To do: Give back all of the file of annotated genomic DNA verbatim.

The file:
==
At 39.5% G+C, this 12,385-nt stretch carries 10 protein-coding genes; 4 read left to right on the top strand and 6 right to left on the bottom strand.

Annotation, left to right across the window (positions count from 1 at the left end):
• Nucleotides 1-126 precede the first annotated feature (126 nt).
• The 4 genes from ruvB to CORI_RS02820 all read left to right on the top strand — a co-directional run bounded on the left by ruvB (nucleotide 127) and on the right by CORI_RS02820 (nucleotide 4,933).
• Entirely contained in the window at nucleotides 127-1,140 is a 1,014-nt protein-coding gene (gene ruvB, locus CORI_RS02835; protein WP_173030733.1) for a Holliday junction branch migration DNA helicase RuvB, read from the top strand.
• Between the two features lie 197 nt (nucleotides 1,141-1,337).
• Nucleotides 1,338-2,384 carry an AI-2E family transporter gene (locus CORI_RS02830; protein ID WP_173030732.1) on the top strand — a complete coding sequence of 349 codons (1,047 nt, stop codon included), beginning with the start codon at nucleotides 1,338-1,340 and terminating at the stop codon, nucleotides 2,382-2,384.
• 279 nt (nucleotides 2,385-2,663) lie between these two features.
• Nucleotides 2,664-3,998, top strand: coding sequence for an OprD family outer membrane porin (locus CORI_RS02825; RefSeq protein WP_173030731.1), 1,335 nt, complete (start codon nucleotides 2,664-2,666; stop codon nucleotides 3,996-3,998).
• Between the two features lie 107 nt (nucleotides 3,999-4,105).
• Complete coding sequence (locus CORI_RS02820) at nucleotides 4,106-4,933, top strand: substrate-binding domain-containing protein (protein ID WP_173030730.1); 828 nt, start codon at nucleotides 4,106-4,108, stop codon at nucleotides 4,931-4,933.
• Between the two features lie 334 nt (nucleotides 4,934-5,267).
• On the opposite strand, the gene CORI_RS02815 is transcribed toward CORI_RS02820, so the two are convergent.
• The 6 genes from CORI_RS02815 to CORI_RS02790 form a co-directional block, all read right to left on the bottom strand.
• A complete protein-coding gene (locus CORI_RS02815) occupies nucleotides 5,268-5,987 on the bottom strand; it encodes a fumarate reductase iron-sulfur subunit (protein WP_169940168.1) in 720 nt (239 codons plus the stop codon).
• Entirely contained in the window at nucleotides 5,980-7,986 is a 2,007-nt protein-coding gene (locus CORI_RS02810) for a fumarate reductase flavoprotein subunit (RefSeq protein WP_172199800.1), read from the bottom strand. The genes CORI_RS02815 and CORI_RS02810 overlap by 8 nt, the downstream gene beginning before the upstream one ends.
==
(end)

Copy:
At 39.5% G+C, this 12,385-nt stretch carries 10 protein-coding genes; 4 read left to right on the top strand and 6 right to left on the bottom strand.

Annotation, left to right across the window (positions count from 1 at the left end):
• Nucleotides 1-126 precede the first annotated feature (126 nt).
• The 4 genes from ruvB to CORI_RS02820 all read left to right on the top strand — a co-directional run bounded on the left by ruvB (nucleotide 127) and on the right by CORI_RS02820 (nucleotide 4,933).
• Entirely contained in the window at nucleotides 127-1,140 is a 1,014-nt protein-coding gene (gene ruvB, locus CORI_RS02835; protein WP_173030733.1) for a Holliday junction branch migration DNA helicase RuvB, read from the top strand.
• Between the two features lie 197 nt (nucleotides 1,141-1,337).
• Nucleotides 1,338-2,384 carry an AI-2E family transporter gene (locus CORI_RS02830; protein ID WP_173030732.1) on the top strand — a complete coding sequence of 349 codons (1,047 nt, stop codon included), beginning with the start codon at nucleotides 1,338-1,340 and terminating at the stop codon, nucleotides 2,382-2,384.
• 279 nt (nucleotides 2,385-2,663) lie between these two features.
• Nucleotides 2,664-3,998, top strand: coding sequence for an OprD family outer membrane porin (locus CORI_RS02825; RefSeq protein WP_173030731.1), 1,335 nt, complete (start codon nucleotides 2,664-2,666; stop codon nucleotides 3,996-3,998).
• Between the two features lie 107 nt (nucleotides 3,999-4,105).
• Complete coding sequence (locus CORI_RS02820) at nucleotides 4,106-4,933, top strand: substrate-binding domain-containing protein (protein ID WP_173030730.1); 828 nt, start codon at nucleotides 4,106-4,108, stop codon at nucleotides 4,931-4,933.
• Between the two features lie 334 nt (nucleotides 4,934-5,267).
• On the opposite strand, the gene CORI_RS02815 is transcribed toward CORI_RS02820, so the two are convergent.
• The 6 genes from CORI_RS02815 to CORI_RS02790 form a co-directional block, all read right to left on the bottom strand.
• A complete protein-coding gene (locus CORI_RS02815) occupies nucleotides 5,268-5,987 on the bottom strand; it encodes a fumarate reductase iron-sulfur subunit (protein WP_169940168.1) in 720 nt (239 codons plus the stop codon).
• Entirely contained in the window at nucleotides 5,980-7,986 is a 2,007-nt protein-coding gene (locus CORI_RS02810) for a fumarate reductase flavoprotein subunit (RefSeq protein WP_172199800.1), read from the bottom strand. The genes CORI_RS02815 and CORI_RS02810 overlap by 8 nt, the downstream gene beginning before the upstream one ends.